Songs to check out: The Serpentine Offering, The Sacrilegious Scorn, The Foreshadowing Furnace.

A Disappointing Effort - 50%

corviderrant, March 18th, 2007

At long last I am noticing why Dimmu's last few albums have been eliciting cries of "sellout" in Metalville these last few years. After defending them in the past I am starting to see the decline in the quality of their music, and it is disturbing and disappointing. This album really nails it home in that respect, quite honestly.

This album is just...there. Even after several listens that ended up being laborious and difficult in my efforts to find redeeming qualities, it does nothing for me. It's like bland wallpaper or wall paint in an asylum designed to not provoke reactions from the inmates as opposed to being attention-getting and exciting and eye-catching. The production is thin and washed out with one of the worst drum sounds I've ever heard; typewriter kick drum noise and a flat snare that's about half the volume of the kick drums.

And the vaunted Hellhammer sounds as though he totally phoned in his performance, too, doing nothing terrible exciting at all. This whole album feels lethargic, a collection of riffs randomly thrown together with pretentious titles and uninspired lyrics that a 16-year-old could've scribbled in the back of his high school classroom. Simen Hestnaes' outstanding clean vocal prowess is severely underused, too, what's more. It bored the hell out of me, ultimately. No really memorable riffs, no real feeling of excitement, it just sits there and says "Meh," just like I did after trying to like this album. Mustis' keyboards are just a wash of sound over the proceedings, nothing special at all, as if that were not enough.

Don't get me wrong, each song has at least one cool moment, like Hellhammer's insanely fast double kick at the end of track #2, but the disgustingly overtriggered kick drums set my teeth on edge. And one cool moment per song does not a cohesive album make. And no appreciable solo spots make this more tedious as well; I miss Astennu's stunning leads like at the end of "Dreamside Dominions" on "Spiritual Black Dimensions". Galder is no lead player, and this makes the album more dull without even anything like that to lift it out of the doldrums for even a few moments.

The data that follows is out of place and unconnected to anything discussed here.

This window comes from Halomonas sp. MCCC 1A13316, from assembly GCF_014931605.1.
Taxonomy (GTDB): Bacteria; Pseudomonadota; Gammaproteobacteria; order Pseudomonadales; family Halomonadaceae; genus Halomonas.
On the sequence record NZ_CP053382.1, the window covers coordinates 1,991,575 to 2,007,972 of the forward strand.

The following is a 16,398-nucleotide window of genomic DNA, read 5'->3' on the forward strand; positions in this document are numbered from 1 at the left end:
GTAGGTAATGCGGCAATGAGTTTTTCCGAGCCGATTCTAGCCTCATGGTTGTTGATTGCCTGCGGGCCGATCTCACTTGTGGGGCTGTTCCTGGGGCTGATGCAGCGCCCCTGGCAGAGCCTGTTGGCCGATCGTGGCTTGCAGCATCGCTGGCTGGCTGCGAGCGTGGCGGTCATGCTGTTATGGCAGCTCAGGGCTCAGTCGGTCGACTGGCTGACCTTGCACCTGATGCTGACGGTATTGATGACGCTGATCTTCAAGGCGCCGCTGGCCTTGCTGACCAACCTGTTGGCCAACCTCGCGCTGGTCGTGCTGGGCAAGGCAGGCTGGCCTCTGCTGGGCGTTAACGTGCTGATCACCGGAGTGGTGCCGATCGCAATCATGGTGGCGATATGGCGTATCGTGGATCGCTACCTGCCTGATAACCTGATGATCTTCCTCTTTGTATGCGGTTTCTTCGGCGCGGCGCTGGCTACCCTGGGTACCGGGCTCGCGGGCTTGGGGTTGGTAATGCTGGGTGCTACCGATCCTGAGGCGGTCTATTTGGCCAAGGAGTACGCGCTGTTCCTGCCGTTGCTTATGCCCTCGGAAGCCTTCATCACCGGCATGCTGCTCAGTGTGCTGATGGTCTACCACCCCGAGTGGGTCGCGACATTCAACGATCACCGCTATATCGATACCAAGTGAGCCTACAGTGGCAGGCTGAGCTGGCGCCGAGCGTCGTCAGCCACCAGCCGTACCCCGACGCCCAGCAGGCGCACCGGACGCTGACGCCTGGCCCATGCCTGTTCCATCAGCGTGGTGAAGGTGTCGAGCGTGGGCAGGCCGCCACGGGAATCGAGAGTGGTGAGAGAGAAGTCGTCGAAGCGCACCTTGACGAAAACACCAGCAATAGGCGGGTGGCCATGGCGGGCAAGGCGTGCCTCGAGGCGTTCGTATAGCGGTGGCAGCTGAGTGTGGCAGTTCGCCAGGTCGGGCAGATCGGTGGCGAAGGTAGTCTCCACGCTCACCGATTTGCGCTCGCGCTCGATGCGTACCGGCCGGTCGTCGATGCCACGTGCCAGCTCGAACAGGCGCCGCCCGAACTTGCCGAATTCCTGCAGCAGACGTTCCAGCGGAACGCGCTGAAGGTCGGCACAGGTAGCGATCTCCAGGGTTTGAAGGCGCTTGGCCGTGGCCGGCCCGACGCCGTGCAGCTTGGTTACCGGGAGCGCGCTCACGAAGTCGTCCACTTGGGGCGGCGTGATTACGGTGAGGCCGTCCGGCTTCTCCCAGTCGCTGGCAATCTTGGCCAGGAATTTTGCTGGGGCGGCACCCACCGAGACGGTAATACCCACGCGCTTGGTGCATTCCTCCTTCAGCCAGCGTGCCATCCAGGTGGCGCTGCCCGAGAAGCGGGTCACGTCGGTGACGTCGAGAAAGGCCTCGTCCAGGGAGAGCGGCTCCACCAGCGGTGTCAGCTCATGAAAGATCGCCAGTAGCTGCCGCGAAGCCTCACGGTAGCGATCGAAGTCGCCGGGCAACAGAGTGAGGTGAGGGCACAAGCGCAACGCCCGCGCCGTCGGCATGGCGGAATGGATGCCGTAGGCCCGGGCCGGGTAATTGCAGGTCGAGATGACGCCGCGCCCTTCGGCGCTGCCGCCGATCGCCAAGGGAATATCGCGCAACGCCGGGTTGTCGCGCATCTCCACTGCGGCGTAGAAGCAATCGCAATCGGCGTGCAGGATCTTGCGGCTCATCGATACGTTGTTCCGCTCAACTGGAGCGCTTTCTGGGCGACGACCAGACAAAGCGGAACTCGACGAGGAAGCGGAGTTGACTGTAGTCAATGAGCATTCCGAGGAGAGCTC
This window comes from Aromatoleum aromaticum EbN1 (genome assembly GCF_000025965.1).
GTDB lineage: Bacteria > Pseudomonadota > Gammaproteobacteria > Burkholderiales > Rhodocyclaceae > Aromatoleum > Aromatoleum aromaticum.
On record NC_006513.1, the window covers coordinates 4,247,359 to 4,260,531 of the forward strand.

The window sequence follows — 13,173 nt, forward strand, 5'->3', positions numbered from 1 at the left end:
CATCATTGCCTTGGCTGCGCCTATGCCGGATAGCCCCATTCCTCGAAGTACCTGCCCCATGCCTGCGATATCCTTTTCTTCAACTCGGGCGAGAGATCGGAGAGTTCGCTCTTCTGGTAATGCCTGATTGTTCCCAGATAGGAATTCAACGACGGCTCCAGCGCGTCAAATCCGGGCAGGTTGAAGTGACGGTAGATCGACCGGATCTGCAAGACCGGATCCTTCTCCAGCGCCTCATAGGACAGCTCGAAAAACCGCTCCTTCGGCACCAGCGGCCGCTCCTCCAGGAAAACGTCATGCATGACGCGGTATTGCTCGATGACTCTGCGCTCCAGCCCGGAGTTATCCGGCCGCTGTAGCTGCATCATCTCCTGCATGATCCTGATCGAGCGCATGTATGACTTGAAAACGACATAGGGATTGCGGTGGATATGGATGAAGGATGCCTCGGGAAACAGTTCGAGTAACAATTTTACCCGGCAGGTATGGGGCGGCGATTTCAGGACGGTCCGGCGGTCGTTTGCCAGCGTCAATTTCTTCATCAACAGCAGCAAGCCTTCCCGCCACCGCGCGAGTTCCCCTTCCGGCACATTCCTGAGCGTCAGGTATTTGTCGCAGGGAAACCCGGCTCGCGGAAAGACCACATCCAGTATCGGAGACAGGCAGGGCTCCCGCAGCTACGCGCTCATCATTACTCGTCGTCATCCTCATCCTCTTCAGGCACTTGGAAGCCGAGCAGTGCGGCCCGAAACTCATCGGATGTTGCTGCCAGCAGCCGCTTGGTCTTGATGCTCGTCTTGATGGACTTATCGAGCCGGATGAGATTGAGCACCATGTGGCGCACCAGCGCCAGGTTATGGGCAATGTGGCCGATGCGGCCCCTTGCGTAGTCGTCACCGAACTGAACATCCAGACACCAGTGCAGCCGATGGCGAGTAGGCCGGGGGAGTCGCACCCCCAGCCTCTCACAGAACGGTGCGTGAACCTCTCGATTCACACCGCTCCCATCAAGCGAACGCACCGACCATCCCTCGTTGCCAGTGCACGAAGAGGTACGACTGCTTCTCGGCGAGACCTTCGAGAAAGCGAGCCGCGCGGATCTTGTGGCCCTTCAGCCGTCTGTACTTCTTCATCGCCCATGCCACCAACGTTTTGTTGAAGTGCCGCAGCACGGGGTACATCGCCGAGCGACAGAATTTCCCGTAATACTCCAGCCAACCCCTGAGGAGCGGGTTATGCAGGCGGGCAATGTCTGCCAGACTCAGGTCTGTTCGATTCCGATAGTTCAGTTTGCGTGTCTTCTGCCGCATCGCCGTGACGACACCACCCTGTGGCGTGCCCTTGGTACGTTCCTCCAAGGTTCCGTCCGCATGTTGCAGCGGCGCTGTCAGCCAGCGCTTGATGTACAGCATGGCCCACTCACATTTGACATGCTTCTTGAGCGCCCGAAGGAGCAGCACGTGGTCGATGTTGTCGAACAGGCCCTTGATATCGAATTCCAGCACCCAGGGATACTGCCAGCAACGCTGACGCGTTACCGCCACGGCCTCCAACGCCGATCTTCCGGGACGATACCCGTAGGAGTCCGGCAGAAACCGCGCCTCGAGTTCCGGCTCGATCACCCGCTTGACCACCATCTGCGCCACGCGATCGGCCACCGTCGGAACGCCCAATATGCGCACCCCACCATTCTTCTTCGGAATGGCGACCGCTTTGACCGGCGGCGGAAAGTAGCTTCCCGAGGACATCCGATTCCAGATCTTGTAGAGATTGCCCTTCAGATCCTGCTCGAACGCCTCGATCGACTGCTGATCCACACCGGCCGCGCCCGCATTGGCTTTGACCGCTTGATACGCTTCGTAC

All in all, Dimmu have done far better in the past and seem to be sitting on their collective derrieres resting on their laurels. Maybe the Ozzfe$t kids will love this and think it "evil" enough to piss off the parental units, but not me. I think it's sad that these once-mighty veterans have allowed themselves to sink so low in terms of the quality and intensity of their music and compromised their integrity in order to crank out uninspired product like this. How the mighty have fallen...

A Slight Improvement - 55%

MurderNArson, March 17th, 2007

Let's face it, from a perfectly objective and open-minded perspective, Death Cult Armageddon and Puritanical Euphoric Misanthropia were pretty bad. Not because they weren't "tr00/kvlt/gr1m/whatever," but because, quite simply, the music sucked. They had their moments, but they were just too cheesy, too overproduced, and too overdone to be quite believable. The band tried way too hard to be evil, and the end result was so fake that anyone (with the exception of stupid Slipknot-worshiping teenagers) could see right through it.

Now, after a semi-successful re-recording of their debut (which I think did fair justice to any album that really wasn't all that great in the first place), they're back with their first new material in four years. My expectations were pretty low, but I gave it a listen anyway.

I noticed that they've finally abandoned their practice of stringing three random words together and passing the result off as an album title, instead using a Latin title. I thought perhaps this might signify a move toward true black metal, but it doesn't really. What they offer on this album is their trademark style of symphonic extreme metal, sans some (not all) of the bullshit.